6. I want a tattoo.

7. Suzy Homemaker and I do not come from the same bloodline. My house is not neat (clean but not neat). I hate doing dishes and don't ask me to wash windows. Hubby just finished cleaning our bathtub. (in all fairness-he replaced our brand new toilet with a super toilet and he wanted the whole bathroom to sparkle to show off his work-gotta love those male ego moments).

8. I am fascinated by all things relating to the ghost world. I love the show Ghost Hunters.

Sunday, May 13, 2007

Knowledge Of Birth History

As I sat and listened to Paige tell her classmates how she came into this world, and all of the little letters that the docs use to describe her, I smiled at how comfortable she was talking about her world.

See, we have never hidden the truth from Paige. Never. She is present at EVERY doc visit, consult and always during the time we give history. When the docs ask us questions regarding her health, we tell the docs to let her answer for herself.

Over the years we have had mixed responses from docs and nurses. Some give that pouty look to Paige when we give her history. It's hard for them to hear so they assume that it's hard for Paige to hear. Some docs are impressed with her maturity and understanding of her own body and issues related to her prematurity.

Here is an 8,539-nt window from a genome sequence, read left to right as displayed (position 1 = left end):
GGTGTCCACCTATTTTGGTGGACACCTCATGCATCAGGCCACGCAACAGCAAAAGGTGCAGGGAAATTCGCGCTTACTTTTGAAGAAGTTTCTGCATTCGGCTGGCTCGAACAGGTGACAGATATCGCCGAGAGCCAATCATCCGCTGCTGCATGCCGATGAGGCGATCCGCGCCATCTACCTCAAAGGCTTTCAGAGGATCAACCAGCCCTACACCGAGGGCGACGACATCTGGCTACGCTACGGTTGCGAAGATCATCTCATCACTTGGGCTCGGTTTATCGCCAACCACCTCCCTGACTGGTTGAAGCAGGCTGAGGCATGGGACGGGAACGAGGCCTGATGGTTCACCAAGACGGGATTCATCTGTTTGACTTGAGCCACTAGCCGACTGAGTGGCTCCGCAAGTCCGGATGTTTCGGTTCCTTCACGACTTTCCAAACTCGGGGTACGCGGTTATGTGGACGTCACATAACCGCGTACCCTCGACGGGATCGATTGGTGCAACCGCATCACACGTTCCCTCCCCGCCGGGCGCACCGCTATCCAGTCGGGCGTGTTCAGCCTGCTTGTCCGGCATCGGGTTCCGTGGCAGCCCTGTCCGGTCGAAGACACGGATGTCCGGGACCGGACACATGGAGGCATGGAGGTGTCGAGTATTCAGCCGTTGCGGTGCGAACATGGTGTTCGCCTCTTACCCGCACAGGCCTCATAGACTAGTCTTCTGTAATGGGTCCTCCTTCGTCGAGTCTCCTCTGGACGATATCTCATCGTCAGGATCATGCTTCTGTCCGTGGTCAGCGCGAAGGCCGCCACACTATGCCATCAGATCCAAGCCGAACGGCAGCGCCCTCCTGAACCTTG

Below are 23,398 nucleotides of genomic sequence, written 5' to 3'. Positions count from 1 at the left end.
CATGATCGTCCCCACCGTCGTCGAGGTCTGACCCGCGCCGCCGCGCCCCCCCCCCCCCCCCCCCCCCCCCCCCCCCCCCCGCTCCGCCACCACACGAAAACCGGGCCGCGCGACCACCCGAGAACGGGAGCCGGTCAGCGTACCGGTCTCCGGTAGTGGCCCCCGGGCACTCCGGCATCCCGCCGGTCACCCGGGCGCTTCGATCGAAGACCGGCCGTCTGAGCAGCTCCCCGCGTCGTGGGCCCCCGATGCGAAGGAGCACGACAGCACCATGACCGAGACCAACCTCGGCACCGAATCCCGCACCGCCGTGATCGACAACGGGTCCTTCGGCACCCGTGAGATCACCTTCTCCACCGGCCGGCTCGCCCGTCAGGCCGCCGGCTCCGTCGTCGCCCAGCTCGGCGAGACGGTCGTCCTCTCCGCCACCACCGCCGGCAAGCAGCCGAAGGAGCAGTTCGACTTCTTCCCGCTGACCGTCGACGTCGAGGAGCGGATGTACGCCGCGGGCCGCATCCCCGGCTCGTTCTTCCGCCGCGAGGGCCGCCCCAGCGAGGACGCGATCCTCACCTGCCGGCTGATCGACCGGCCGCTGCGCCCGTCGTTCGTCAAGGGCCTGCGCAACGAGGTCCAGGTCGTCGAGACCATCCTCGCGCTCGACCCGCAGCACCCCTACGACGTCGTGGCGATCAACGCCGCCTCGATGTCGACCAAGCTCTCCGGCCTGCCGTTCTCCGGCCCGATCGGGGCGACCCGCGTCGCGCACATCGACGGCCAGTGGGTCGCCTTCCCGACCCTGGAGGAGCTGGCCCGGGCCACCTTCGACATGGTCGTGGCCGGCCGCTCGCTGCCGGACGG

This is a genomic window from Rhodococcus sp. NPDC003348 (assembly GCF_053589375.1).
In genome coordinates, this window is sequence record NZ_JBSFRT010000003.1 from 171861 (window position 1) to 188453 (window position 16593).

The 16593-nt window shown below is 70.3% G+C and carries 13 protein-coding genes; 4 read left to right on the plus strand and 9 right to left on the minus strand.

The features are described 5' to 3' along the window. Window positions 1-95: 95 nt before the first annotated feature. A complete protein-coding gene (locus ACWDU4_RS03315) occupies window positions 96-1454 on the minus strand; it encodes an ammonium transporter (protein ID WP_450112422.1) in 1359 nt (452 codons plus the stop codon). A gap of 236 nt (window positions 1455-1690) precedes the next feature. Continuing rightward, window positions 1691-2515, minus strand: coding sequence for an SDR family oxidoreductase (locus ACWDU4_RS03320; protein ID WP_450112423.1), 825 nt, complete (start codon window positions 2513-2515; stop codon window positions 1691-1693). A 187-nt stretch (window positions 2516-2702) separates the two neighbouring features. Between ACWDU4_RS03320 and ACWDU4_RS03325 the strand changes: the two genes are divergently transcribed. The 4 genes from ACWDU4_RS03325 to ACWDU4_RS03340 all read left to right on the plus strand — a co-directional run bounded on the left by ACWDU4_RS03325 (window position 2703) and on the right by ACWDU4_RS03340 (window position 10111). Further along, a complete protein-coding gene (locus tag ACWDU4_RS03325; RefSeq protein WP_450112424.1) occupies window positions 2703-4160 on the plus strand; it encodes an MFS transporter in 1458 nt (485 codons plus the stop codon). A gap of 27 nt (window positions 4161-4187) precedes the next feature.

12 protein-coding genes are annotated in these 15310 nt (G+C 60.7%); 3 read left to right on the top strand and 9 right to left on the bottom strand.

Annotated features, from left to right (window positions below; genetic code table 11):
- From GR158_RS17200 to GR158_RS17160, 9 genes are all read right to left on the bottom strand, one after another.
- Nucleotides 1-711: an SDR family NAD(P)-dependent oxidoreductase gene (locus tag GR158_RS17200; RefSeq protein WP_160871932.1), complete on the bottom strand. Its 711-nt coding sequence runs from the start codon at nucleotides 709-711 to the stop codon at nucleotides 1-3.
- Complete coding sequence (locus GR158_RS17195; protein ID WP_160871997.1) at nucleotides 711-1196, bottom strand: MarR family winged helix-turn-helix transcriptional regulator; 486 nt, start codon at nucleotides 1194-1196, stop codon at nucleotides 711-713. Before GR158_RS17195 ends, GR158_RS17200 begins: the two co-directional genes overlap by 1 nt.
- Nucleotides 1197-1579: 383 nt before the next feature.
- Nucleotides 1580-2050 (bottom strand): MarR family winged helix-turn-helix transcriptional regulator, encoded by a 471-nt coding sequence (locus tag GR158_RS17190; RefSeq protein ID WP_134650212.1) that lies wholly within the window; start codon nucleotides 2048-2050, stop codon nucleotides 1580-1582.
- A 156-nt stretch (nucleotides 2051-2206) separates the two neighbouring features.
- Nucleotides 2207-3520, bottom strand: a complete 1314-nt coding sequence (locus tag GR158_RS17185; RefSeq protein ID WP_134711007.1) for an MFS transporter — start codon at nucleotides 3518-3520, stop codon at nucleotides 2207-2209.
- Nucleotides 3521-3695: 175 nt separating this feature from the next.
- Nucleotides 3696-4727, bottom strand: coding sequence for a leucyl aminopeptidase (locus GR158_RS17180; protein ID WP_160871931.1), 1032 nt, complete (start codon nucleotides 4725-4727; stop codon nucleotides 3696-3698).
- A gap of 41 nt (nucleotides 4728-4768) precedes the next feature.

The bottom line is that Paige lives in her body, with those lingering issues. Hearing about them does not make them worse. But, giving them a name has helped her understand herself and why she feels the way she does.

Monday, May 7, 2007

Boy Was My Face Red!

The next few weeks will be bringing some serious topics that I will be writing about. I thought I'd start out with something funny. Stay for the laughs, share some of your own embarrassing moments and come back for the serious stuff too.

When Paige was about 5 years old, we were on the way to one of her many doc visits, listening to a CD with a song that was recorded 2 different ways, both with an electric guitar and an acoustic one.